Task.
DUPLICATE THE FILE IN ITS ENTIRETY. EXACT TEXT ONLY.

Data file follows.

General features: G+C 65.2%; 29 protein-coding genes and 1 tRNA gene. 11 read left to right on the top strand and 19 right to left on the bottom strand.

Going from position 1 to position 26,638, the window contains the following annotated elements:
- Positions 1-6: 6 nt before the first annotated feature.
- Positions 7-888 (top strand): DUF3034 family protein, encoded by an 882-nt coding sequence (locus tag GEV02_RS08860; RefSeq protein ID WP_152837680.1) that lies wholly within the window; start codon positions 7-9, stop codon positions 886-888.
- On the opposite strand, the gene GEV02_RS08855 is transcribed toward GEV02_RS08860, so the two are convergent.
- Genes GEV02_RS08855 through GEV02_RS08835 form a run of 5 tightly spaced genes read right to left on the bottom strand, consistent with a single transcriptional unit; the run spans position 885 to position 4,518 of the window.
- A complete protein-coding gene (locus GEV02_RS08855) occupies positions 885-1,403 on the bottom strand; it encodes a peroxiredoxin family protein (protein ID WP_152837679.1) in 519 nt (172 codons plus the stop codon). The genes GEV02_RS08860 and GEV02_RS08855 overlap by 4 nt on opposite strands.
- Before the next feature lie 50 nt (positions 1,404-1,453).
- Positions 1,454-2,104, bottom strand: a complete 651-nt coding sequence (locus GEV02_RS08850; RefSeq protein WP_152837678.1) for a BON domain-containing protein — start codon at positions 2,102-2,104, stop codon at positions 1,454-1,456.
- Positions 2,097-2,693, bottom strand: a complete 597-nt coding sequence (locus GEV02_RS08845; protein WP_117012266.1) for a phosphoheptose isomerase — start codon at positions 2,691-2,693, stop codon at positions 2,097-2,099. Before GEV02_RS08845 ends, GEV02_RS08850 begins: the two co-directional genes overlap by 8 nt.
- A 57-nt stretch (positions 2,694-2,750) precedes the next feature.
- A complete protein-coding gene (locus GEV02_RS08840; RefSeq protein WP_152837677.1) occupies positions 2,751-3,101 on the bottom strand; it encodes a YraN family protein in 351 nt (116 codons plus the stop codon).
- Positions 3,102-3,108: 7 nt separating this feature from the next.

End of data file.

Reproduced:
General features: G+C 65.2%; 29 protein-coding genes and 1 tRNA gene. 11 read left to right on the top strand and 19 right to left on the bottom strand.

Going from position 1 to position 26,638, the window contains the following annotated elements:
- Positions 1-6: 6 nt before the first annotated feature.
- Positions 7-888 (top strand): DUF3034 family protein, encoded by an 882-nt coding sequence (locus tag GEV02_RS08860; RefSeq protein ID WP_152837680.1) that lies wholly within the window; start codon positions 7-9, stop codon positions 886-888.
- On the opposite strand, the gene GEV02_RS08855 is transcribed toward GEV02_RS08860, so the two are convergent.
- Genes GEV02_RS08855 through GEV02_RS08835 form a run of 5 tightly spaced genes read right to left on the bottom strand, consistent with a single transcriptional unit; the run spans position 885 to position 4,518 of the window.
- A complete protein-coding gene (locus GEV02_RS08855) occupies positions 885-1,403 on the bottom strand; it encodes a peroxiredoxin family protein (protein ID WP_152837679.1) in 519 nt (172 codons plus the stop codon). The genes GEV02_RS08860 and GEV02_RS08855 overlap by 4 nt on opposite strands.
- Before the next feature lie 50 nt (positions 1,404-1,453).
- Positions 1,454-2,104, bottom strand: a complete 651-nt coding sequence (locus GEV02_RS08850; RefSeq protein WP_152837678.1) for a BON domain-containing protein — start codon at positions 2,102-2,104, stop codon at positions 1,454-1,456.
- Positions 2,097-2,693, bottom strand: a complete 597-nt coding sequence (locus GEV02_RS08845; protein WP_117012266.1) for a phosphoheptose isomerase — start codon at positions 2,691-2,693, stop codon at positions 2,097-2,099. Before GEV02_RS08845 ends, GEV02_RS08850 begins: the two co-directional genes overlap by 8 nt.
- A 57-nt stretch (positions 2,694-2,750) precedes the next feature.
- A complete protein-coding gene (locus GEV02_RS08840; RefSeq protein WP_152837677.1) occupies positions 2,751-3,101 on the bottom strand; it encodes a YraN family protein in 351 nt (116 codons plus the stop codon).
- Positions 3,102-3,108: 7 nt separating this feature from the next.